Except when it doesn't.
My husband and I have were both fighting a cold last week and neither of us was getting much quality sleep. More than one morning sweets overslept. Wednesday was one of those mornings. I had planned on going to mass and receive ashes, but instead I decided to visit my baby. I have been feeling a pull to visit him, to go to him. The Day of Ashes seemed like an appropriate day to fulfill this desire.
Wednesday turned out to be a very lovely day. It was warm and sunny, a nice change from the gray, rainy weather we've been having lately. My husband called me as I was preparing to leave the house, to tell me that the design for Michael's grave marker had been finalized and is now in the process of being made. There is nothing there now but a concrete stone with our family name and the year to mark his place. For some reason this makes me uncomfortable and a little sad. I think I'll be more at peace when his grave marker is finally in place.
On our way to the cemetery we stopped to buy some flowers, a symbol of our love and remembrance.
We did not stay long. It was simultaneously easier and more difficult to be there than I thought it would be. But I'm glad I went, I needed to be close to him again.
Afterwards we visited a park close by. We sat under the shade of this tree:
and enjoyed a simple picnic lunch of apple slices and peanut butter sandwiches:
Nathan always twirls his hair when he drinks:
and then we played:
The boys both love this contraption, which they call a spider-web:
While we were there I thanked God for the gift of that beautiful day. Even in the midst of my sadness and my pain I do know that I am blessed. I know that I am loved by our Heavenly Father.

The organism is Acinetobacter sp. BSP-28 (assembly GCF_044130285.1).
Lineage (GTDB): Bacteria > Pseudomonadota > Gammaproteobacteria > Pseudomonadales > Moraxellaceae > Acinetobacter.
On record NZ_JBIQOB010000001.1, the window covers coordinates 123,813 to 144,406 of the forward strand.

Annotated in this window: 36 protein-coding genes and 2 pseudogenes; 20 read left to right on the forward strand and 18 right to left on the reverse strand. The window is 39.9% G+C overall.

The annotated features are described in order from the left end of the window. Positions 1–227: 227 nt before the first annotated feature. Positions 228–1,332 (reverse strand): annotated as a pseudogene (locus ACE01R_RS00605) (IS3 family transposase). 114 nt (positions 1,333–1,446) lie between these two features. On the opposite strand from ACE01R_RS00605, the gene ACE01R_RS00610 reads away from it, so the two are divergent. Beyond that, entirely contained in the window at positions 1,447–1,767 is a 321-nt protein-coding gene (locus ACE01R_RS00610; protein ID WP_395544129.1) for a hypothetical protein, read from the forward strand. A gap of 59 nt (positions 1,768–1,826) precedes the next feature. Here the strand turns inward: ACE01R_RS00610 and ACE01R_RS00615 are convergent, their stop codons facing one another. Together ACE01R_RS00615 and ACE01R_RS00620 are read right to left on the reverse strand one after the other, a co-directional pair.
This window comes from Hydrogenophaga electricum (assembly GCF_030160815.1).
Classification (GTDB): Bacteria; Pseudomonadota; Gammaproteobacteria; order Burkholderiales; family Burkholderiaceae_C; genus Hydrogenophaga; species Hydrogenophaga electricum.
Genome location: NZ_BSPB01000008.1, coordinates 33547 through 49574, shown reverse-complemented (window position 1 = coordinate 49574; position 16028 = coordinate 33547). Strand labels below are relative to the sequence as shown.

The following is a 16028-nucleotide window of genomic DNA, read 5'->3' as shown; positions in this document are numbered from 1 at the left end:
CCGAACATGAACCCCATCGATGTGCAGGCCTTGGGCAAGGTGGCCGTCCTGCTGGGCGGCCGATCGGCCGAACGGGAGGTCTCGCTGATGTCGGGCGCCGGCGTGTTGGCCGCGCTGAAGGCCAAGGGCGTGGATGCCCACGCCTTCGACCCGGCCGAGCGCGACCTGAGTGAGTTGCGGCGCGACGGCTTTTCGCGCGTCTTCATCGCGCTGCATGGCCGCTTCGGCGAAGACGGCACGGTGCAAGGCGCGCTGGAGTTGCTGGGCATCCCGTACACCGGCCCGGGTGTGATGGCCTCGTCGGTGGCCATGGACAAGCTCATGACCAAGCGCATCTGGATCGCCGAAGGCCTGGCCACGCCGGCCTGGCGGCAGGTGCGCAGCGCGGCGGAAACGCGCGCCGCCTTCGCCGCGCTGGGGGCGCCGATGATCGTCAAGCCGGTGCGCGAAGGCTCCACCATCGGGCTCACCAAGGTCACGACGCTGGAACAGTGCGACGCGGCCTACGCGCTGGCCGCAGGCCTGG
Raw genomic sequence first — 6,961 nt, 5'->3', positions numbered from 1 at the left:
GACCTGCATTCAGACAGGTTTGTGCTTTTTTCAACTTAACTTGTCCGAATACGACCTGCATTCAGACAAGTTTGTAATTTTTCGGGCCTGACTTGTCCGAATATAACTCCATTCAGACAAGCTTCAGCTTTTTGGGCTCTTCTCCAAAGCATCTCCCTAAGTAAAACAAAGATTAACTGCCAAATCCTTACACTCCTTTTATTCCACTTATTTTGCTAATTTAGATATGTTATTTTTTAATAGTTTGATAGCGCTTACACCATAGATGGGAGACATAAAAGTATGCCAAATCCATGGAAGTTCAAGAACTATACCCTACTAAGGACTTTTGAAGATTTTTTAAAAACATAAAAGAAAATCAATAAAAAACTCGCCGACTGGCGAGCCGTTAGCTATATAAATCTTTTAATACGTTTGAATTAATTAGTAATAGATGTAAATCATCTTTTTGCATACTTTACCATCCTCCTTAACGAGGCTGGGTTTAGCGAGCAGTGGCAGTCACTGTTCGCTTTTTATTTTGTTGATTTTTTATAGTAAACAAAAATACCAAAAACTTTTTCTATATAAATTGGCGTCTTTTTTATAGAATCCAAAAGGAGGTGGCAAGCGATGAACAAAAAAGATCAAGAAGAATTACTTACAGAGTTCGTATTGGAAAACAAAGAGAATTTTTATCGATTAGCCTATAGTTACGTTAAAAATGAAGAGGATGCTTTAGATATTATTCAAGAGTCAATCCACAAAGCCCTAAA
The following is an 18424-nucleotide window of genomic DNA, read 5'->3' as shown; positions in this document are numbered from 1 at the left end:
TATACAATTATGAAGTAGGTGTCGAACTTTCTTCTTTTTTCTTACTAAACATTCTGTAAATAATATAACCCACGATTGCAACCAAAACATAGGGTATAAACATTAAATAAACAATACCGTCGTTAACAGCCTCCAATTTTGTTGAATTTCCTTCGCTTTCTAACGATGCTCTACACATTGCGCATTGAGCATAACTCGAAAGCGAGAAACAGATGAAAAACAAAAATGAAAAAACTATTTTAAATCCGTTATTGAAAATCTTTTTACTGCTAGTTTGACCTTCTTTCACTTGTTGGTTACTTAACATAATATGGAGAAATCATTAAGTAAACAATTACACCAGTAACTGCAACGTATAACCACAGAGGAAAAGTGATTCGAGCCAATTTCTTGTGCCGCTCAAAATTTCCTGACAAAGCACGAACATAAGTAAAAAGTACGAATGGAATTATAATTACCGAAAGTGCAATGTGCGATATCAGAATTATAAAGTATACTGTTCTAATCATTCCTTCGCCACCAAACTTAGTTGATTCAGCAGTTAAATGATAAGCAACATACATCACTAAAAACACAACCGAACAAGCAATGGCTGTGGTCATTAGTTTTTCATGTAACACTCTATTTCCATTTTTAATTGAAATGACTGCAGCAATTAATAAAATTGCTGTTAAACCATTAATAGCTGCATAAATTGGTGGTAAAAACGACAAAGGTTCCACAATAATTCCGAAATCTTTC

Which brings me to this, I want to direct you to two places you can go to help those suffering from the devastation of the natural disasters in Japan. Having spent some time living in Japan as a girl, it is a country that will always hold a special place in my heart. From the blog of Catholic Relief Services:
Catholic Relief Service personnel throughout the Pacific are standing ready to assist those affected by the earthquake and tsunami that struck Japan early Friday morning.
“We know from 2004 the devastating impact that these tsunamis can have,” said Sean Callahan, CRS’ executive vice president for overseas operations. “As with all such disasters, CRS will help people recover from the emergency and stand with them as they recover in the months and years to come.”
Caritas Japan is beginning to assess the needs in that country where the tsunami has caused extensive damage. CRS has programs in the Philippines and Indonesia and works with Caritas Oceania that is active in numerous islands in the Pacific that might be affected. Central American countries where CRS works could also be in danger.
Both websites have links where you can donate towards the relief and aid efforts. We offer our prayers for the people of Japan and for those who may have family there. May God be with you and may his love bring you comfort in this time of great need.